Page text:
• 1 Post
Joined 2 năm trước
Cake day: Thg 02 28, 2021


Emerican is pretty cool too. He’s currently travelling around the US in a van, working with organizers in person (last I checked).

A lot of the founding fathers were invested in land speculation companies (kinda similar to Blackrock but with less restrictions). And one of their big complaints to the crown was that they weren’t allowed to go on extermination campaigns (like the Beaver Wars) whenever they pleased in order to pressure tribes into selling. The british govt drew a hard line at the Appalachians.

Then after the Revolution, one of George Washington’s first acts in office was to start the Northwest Indian War. History books emphasize the taxation aspect because it’s more sympathetic, but don’t really draw the arrow on the chart connecting the precedents for the Revolutionary War with events like the Trail of Tears and Tecumseh’s war. In the schoolbooks those things just sorta happened…for reasons.

Things just haven’t been the same since apartheid ended in South Africa. It’s a good thing Israel is still doing one!

Past socialist state as in USSR or PRL or DDR for example.

The answer to this should be obvious from the number of Stalin posts and GDR imagery that literally everyone celebrates and never get downvotes. AES obviously had their issues at times but are/were legitimately marxist and necessary alleviators of class antagonisms.

Future, as in the ones for which establishment socialists are fighting, names and scope are probably yet to be decided.

Obviously this would depend on the character of these projects. Good dialectical analysis doesn’t draw conclusions in broad strokes but considers each situation, its historical causes, and the class interests of its proponents. Hence why we celebrate the Bolsheviks and not the Socialist Revolutionary Party.

Identifying with colonizers is cringe. We need to platform more communists from the global south in these modern times.

She did do a lot of work in that, but quite a few citations in her work include Hooks.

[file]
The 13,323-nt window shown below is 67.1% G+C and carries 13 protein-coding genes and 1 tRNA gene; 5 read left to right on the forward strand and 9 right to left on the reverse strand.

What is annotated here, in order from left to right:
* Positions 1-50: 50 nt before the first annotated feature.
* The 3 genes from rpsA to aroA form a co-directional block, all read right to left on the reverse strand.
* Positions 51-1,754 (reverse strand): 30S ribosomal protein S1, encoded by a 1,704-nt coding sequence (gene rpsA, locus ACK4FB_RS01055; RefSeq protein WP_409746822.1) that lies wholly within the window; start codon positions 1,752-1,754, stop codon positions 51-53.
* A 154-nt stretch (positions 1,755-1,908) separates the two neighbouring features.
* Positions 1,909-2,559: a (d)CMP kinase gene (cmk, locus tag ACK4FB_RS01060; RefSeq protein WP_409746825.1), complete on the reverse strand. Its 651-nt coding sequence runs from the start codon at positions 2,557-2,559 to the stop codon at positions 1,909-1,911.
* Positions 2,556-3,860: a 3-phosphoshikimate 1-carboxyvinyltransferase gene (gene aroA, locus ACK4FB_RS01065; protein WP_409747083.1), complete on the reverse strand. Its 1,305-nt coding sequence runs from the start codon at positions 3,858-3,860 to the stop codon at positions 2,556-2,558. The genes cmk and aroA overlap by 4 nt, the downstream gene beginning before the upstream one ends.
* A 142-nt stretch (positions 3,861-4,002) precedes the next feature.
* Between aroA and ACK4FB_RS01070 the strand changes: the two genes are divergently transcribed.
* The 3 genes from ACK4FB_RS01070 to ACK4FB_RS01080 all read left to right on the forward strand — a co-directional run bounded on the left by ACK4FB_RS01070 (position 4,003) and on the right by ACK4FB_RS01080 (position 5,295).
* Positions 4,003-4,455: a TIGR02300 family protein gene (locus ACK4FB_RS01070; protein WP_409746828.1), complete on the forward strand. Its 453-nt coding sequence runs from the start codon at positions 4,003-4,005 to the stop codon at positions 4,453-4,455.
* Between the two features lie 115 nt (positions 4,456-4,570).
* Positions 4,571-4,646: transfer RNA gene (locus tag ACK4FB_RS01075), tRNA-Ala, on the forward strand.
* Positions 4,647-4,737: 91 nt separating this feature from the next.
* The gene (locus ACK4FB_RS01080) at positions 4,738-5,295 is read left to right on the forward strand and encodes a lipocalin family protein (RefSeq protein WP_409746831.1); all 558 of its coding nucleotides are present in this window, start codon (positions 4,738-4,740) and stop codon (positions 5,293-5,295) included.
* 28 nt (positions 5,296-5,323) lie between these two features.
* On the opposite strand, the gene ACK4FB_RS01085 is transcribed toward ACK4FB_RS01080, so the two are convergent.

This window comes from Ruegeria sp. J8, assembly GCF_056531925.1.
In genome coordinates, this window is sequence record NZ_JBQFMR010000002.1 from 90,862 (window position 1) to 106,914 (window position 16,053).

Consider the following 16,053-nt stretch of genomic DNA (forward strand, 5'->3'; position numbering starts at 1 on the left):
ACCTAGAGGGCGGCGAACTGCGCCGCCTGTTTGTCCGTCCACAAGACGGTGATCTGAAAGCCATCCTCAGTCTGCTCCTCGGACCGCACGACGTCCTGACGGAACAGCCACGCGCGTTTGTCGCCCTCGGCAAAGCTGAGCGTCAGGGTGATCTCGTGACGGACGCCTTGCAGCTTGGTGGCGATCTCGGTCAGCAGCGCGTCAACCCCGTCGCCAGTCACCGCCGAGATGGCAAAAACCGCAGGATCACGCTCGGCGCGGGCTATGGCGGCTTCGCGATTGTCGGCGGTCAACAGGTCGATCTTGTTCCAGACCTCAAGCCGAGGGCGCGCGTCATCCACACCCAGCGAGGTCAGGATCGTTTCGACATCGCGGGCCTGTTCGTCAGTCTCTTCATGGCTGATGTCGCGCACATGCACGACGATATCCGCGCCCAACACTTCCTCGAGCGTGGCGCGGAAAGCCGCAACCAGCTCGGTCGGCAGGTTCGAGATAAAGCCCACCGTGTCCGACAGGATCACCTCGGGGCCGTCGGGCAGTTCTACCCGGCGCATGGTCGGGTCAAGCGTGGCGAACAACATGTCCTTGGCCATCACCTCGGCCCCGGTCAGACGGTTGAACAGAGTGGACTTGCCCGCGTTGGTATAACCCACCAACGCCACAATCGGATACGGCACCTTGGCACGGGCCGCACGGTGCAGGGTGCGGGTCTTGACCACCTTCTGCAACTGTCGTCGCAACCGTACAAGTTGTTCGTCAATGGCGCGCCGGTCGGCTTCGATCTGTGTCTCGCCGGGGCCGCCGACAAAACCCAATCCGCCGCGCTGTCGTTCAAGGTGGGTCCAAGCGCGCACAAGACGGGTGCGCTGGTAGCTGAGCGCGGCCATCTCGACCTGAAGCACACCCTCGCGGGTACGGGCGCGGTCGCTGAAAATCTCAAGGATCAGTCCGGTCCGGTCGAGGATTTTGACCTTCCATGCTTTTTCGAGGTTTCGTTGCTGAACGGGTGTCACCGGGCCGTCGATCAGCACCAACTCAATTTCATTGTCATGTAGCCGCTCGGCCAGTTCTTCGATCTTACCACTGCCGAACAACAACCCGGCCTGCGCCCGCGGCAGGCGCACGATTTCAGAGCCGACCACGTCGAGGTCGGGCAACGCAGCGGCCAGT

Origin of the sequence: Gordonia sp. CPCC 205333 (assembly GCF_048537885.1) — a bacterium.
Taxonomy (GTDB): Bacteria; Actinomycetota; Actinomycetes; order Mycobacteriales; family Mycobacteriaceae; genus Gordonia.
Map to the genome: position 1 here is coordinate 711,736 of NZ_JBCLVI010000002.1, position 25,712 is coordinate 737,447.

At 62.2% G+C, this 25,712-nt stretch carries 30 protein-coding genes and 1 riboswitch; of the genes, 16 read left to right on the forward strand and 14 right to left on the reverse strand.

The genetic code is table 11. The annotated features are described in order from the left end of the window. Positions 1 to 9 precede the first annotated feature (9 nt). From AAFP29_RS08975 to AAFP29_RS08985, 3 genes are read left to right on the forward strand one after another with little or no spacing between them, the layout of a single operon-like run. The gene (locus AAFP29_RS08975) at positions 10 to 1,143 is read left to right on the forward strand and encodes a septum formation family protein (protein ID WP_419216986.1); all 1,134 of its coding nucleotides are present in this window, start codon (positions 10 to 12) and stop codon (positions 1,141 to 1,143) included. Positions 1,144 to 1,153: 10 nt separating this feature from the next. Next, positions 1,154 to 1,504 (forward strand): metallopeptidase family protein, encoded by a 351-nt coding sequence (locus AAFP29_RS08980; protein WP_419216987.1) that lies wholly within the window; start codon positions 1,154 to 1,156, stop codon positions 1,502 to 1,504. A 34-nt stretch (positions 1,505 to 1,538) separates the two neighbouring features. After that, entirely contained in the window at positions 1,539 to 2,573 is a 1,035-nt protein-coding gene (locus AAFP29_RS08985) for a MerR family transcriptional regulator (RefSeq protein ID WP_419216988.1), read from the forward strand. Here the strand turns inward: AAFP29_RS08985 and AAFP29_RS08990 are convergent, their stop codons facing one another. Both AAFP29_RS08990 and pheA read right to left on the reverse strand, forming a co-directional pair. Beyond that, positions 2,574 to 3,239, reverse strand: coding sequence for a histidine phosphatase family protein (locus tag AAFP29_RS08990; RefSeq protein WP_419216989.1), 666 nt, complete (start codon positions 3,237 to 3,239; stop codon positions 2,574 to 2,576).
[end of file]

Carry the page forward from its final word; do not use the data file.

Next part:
These books aren’t fictional? Bell Hooks is an academic who’s been making papers on black rights since the 70s and basically created the groundwork for intersectional feminism.

All About Love offers radical new ways to think about love by showing its interconnectedness in our private and public lives. In eleven concise chapters, hooks explains how our everyday notions of what it means to give and receive love often fail us, and how these ideals are established in early childhood. She offers a rethinking of self-love (without narcissism) that will bring peace and compassion to our personal and professional lives, and asserts the place of love to end struggles between individuals, in communities, and among societies. Moving from the cultural to the intimate, hooks notes the ties between love and loss and challenges the prevailing notion that romantic love is the most important love of all.

And The Red Deal is a publication by an indigenous movement that’s focused on anti-imperialist education.

The Red Deal is a call for action beyond the scope of the US colonial state. It’s a program for Indigenous liberation, life, and land—an affirmation that colonialism and capitalism must be overturned for this planet to be habitable for human and other-than-human relatives to live dignified lives. The Red Deal is not a response to the Green New Deal, or a “bargain” with the elite and powerful. It’s a deal with the humble people of the earth; a pact that we shall strive for peace and justice and a declaration that movements for justice must come from below and to the left.

Both books would probably be fairly decent intros to understanding the politics of PoC in the US.

A characteristic piece from the era by Paul Johnson in The New York Times Magazine was titled “Colonialism’s Back and Not a Moment Too Soon.”

The article was about the U.S. intervention in Somalia, which Johnson considered “a model for action in other African countries facing similar political collapse.” He concluded in a refrain familiar to Rudyard Kipling that “the civilized world has a mission to go out to these desperate places and govern.”

What the actual fuck. People just say that shit with their whole face?